this is true. They thought the paler the better…

              • IsOurChildrenLearning?

                Man, for someone who likes to instigate back and forth arguments you are, at times, piss poor at fleshing out your points and creating an effective rebuttal. Wordiness aside, you need more people.

                • http://www.youtube.com/watch?v=M5FR1LGsT7E TheAnti-Cool

                  In O’s case, his silence really does speaks volumes.

                  • http://obsidianraw.bravejournal.com Obsidian

                    “In O’s case, his silence really does speaks volumes.”

                    O: Is that a fact, now? How so? Please explain?

                    O.

                • http://obsidianraw.bravejournal.com Obsidian

                  “Man, for someone who likes to instigate back and forth arguments you are, at times, piss poor at fleshing out your points and creating an effective rebuttal. Wordiness aside, you need more people.”

                  O: Does this mean that you can’t engage what I actually said?

                  O.

              • Starita34

                *directs your attention to my avi*
                Eff you Obsidian!
                lol

                I agree with the point that there is a “certain” ideal of beauty though, and it doesn’t stop at “white”. I’d even say it’s not actually white, but more Mediterranean (which is a reason that pale women tan and light skinned black women get so much ish). Dark, olive skin; light eyes that contrast their long silky hair; (like some ladies have pointed out the Indians and Japanese really have that on lock. It’s not called Hawaiian silky for nothing…); firm, high breasts; round, shapely butt; and a thin waist…that’s the ideal. How many white women do you know that look like that? *crickets*

                But white people ARE the majority and thus make a lot of the rules. (Not saying it’s right, stating what I believe to be fact). Which is why straightening your hair for an interview could make things easier for you. Which is why a million products need to be tried to see what works, odds are whoever made the product (read: bunch o’ white folks) didn’t have you in mind. And by “you” I really mean anyone that doesn’t have straight hair. Trust, if my white girlfriend with curly hair posted her hair woes, you’d probably assume she was Black. Curly hair haircare is grossly underrepresented in product research and training of stylists. It’s the minority hair type, see the pattern?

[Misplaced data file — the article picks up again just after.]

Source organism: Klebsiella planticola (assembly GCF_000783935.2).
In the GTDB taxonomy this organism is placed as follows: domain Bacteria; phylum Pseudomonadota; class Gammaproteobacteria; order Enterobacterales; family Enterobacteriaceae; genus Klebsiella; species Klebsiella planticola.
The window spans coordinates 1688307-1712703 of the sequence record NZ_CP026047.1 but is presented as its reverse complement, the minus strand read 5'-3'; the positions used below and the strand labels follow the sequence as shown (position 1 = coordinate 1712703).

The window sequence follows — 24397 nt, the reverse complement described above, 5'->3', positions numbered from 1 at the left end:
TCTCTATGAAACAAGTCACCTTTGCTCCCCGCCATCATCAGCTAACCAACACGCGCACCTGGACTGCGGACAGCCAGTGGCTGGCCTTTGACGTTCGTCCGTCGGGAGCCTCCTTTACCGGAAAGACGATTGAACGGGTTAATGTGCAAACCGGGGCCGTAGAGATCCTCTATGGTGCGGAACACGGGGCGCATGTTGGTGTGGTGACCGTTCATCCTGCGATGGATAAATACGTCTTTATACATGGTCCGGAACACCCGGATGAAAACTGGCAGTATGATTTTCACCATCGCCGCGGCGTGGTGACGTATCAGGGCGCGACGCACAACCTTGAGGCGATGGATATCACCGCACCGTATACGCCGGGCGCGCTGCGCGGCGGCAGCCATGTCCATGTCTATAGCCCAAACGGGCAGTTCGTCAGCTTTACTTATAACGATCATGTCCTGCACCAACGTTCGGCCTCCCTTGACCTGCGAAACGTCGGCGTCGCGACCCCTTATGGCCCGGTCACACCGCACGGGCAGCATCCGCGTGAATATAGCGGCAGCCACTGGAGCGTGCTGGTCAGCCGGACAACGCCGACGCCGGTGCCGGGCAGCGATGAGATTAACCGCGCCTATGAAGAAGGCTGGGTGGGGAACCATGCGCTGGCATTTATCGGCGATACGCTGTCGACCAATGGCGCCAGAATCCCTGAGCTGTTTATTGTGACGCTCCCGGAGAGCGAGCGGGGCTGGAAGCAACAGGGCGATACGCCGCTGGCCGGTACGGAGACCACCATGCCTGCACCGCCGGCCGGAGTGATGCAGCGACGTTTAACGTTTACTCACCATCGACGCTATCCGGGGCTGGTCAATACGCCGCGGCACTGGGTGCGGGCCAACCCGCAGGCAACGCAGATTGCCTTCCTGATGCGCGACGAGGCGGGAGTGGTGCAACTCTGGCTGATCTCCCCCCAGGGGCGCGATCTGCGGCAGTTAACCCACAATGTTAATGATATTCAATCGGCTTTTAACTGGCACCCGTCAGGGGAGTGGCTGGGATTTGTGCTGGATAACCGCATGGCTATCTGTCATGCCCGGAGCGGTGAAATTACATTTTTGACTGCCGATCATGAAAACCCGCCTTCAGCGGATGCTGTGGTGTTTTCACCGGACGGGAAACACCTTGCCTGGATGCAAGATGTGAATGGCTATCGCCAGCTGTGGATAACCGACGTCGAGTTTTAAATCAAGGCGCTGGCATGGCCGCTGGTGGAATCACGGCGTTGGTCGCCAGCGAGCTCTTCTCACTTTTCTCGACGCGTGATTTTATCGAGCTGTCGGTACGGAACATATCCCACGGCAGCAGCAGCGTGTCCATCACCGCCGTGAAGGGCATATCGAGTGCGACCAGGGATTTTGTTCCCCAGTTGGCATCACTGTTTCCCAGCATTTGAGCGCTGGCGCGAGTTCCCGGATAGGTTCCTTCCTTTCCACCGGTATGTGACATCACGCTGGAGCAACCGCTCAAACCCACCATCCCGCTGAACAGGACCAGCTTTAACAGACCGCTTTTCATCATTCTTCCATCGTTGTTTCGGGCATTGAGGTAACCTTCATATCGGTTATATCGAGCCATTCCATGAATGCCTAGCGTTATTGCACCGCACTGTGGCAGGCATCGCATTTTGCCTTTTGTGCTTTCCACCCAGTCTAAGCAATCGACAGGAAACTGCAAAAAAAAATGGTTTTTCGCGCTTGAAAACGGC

I don’t know why I got so brave. But there’s my two cents.
                *Prepares for backlash*

                • Yoles

                  i stand with you Starita34….

                  • Starita34

                    *exhales* Thank you Yoles.
                    Y for u not on Twitter? *pouts*

                    • http://www.twitter.com/fiveisthenumber fiveisthenumber

                      not standing with you, but i’m trying to widen the avatar!

                    • Yoles

                      Star i’m too old for twitter… i can barely balance 3 blogs, fb and real life… i’ll leave that for you young folk :D

                • http://obsidianraw.bravejournal.com Obsidian

                  “*directs your attention to my avi*”

                  O: Noted

                  “Eff you Obsidian!”

                  O: Quite a few ladies have expressed such a desire, yes…

                  “I agree with the point that there is a “certain” ideal of beauty though, and it doesn’t stop at “white”. I’d even say it’s not actually white, but more Mediterranean (which is a reason that pale women tan and light skinned black women get so much ish).”

                  O: They’re still White. End of.

                  ” Dark, olive skin; light eyes that contrast their long silky hair; (like some ladies have pointed out the Indians and Japanese really have that on lock. It’s not called Hawaiian silky for nothing…); firm, high breasts; round, shapely butt; and a thin waist…that’s the ideal. How many white women do you know that look like that? *crickets*”

                  O: Monica Belluci. Oh, did I mention that she’s White?

                  “But white people ARE the majority and thus make a lot of the rules. (Not saying it’s right, stating what I believe to be fact). Which is why straightening your hair for an interview could make things easier for you.”

                  O: We have data that would seem to support this; see the U of Chicago’s “Black name/White name on Resume” study, for starters…

                  “Which is why a million products need to be tried to see what works, odds are whoever made the product (read: bunch o’ white folks) didn’t have you in mind. And by “you” I really mean anyone that doesn’t have straight hair. Trust, if my white girlfriend with curly hair posted her hair woes, you’d probably assume she was Black. Curly hair haircare is grossly underrepresented in product research and training of stylists. It’s the minority hair type, see the pattern?”

                  O: That even Black companies like Carol’s Daughter aren’t in the business of really catering to Black Women’s hair, yes, I see a pattern indeed…

                  “I don’t know why I got so brave. But there’s my two cents.
                  *Prepares for backlash*”

                  O: No, just a light paddling this time will suffice for you…

                  O.

                  • Sula

                    O: Quite a few ladies have expressed such a desire, yes…

                    There must have been locked up in a harem for 40 years prior to having such a desire. :lol:

                    Non mais oh, faut pas charrier non plus hein!